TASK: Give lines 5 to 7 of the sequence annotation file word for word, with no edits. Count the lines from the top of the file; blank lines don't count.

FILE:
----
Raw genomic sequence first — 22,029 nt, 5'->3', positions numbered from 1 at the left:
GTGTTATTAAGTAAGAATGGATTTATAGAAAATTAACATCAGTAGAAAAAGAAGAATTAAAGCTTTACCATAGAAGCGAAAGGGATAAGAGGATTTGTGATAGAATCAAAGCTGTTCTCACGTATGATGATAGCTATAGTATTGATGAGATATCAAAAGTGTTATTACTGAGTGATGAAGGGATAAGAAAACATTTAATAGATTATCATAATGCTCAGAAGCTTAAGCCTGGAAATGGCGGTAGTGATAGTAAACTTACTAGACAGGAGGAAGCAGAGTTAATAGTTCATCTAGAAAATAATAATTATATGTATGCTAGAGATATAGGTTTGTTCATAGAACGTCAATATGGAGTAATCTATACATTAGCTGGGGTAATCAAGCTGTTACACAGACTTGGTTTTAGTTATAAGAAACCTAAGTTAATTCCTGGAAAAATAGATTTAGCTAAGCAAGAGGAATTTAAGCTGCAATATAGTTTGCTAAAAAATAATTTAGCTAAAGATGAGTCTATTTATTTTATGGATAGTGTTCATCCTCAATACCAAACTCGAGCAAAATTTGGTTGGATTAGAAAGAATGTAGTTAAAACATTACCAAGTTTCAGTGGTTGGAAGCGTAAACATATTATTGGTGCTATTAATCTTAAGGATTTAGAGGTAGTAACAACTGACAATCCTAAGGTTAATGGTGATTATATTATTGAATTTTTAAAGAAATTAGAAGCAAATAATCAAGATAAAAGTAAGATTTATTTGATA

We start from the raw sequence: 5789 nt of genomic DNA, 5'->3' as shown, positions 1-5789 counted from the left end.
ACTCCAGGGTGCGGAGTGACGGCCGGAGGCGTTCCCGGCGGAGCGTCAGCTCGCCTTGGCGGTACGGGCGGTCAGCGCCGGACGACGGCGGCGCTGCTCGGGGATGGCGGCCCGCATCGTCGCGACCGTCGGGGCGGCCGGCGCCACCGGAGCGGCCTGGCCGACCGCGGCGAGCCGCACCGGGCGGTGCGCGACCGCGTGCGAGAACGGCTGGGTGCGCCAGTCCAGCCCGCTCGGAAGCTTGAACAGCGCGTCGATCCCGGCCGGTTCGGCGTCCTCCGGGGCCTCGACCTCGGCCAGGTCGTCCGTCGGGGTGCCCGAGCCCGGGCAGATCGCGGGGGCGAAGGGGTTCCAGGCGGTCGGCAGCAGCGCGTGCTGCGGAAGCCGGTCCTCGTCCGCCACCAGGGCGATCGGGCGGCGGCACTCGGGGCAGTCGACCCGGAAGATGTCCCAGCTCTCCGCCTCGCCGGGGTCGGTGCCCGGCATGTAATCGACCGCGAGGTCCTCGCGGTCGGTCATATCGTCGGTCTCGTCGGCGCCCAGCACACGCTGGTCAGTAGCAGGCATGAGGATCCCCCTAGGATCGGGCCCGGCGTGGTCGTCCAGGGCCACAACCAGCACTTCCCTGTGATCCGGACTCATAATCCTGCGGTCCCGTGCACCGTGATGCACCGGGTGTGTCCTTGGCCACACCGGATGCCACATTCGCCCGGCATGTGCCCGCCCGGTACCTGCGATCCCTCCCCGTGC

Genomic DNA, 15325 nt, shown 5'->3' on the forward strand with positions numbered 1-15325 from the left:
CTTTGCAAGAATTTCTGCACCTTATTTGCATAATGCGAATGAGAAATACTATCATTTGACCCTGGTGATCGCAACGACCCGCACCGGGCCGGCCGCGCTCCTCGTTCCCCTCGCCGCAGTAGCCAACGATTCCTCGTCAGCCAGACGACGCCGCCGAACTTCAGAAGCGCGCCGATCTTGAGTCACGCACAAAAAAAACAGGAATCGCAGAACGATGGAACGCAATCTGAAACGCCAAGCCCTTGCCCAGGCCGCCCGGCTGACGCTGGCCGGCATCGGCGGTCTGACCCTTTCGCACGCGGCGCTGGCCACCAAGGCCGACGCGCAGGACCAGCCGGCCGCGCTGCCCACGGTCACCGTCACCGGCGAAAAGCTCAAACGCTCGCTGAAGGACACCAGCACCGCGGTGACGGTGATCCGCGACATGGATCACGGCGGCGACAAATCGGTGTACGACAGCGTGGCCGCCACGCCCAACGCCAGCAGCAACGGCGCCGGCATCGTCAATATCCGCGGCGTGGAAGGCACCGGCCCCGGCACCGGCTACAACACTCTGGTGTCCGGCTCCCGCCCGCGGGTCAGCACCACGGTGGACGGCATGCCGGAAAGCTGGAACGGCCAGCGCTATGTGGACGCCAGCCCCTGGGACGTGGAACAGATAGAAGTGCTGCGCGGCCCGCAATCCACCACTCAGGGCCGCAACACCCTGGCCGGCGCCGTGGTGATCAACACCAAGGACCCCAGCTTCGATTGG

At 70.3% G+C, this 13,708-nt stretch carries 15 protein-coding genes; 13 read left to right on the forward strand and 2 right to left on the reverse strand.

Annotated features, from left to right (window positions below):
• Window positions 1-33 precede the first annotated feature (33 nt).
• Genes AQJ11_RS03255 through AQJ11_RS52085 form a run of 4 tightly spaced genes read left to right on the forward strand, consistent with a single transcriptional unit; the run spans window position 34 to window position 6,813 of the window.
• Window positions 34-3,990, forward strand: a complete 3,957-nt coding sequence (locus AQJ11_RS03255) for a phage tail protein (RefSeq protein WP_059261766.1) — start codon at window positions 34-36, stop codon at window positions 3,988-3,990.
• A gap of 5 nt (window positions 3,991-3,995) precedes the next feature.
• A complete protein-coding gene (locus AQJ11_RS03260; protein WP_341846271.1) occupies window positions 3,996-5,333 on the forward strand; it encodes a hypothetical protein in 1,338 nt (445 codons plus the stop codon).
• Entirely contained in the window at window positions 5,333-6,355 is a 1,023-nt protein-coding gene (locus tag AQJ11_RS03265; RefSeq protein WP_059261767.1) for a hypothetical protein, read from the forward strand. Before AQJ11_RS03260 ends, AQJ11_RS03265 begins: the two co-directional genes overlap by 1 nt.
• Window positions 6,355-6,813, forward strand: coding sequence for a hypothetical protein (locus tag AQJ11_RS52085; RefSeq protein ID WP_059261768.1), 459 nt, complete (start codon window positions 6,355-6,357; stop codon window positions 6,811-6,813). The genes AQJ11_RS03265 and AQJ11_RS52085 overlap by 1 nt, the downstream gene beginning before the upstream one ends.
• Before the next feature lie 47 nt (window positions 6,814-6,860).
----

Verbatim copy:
Genomic DNA, 15325 nt, shown 5'->3' on the forward strand with positions numbered 1-15325 from the left:
CTTTGCAAGAATTTCTGCACCTTATTTGCATAATGCGAATGAGAAATACTATCATTTGACCCTGGTGATCGCAACGACCCGCACCGGGCCGGCCGCGCTCCTCGTTCCCCTCGCCGCAGTAGCCAACGATTCCTCGTCAGCCAGACGACGCCGCCGAACTTCAGAAGCGCGCCGATCTTGAGTCACGCACAAAAAAAACAGGAATCGCAGAACGATGGAACGCAATCTGAAACGCCAAGCCCTTGCCCAGGCCGCCCGGCTGACGCTGGCCGGCATCGGCGGTCTGACCCTTTCGCACGCGGCGCTGGCCACCAAGGCCGACGCGCAGGACCAGCCGGCCGCGCTGCCCACGGTCACCGTCACCGGCGAAAAGCTCAAACGCTCGCTGAAGGACACCAGCACCGCGGTGACGGTGATCCGCGACATGGATCACGGCGGCGACAAATCGGTGTACGACAGCGTGGCCGCCACGCCCAACGCCAGCAGCAACGGCGCCGGCATCGTCAATATCCGCGGCGTGGAAGGCACCGGCCCCGGCACCGGCTACAACACTCTGGTGTCCGGCTCCCGCCCGCGGGTCAGCACCACGGTGGACGGCATGCCGGAAAGCTGGAACGGCCAGCGCTATGTGGACGCCAGCCCCTGGGACGTGGAACAGATAGAAGTGCTGCGCGGCCCGCAATCCACCACTCAGGGCCGCAACACCCTGGCCGGCGCCGTGGTGATCAACACCAAGGACCCCAGCTTCGATTGG

At 70.3% G+C, this 13,708-nt stretch carries 15 protein-coding genes; 13 read left to right on the forward strand and 2 right to left on the reverse strand.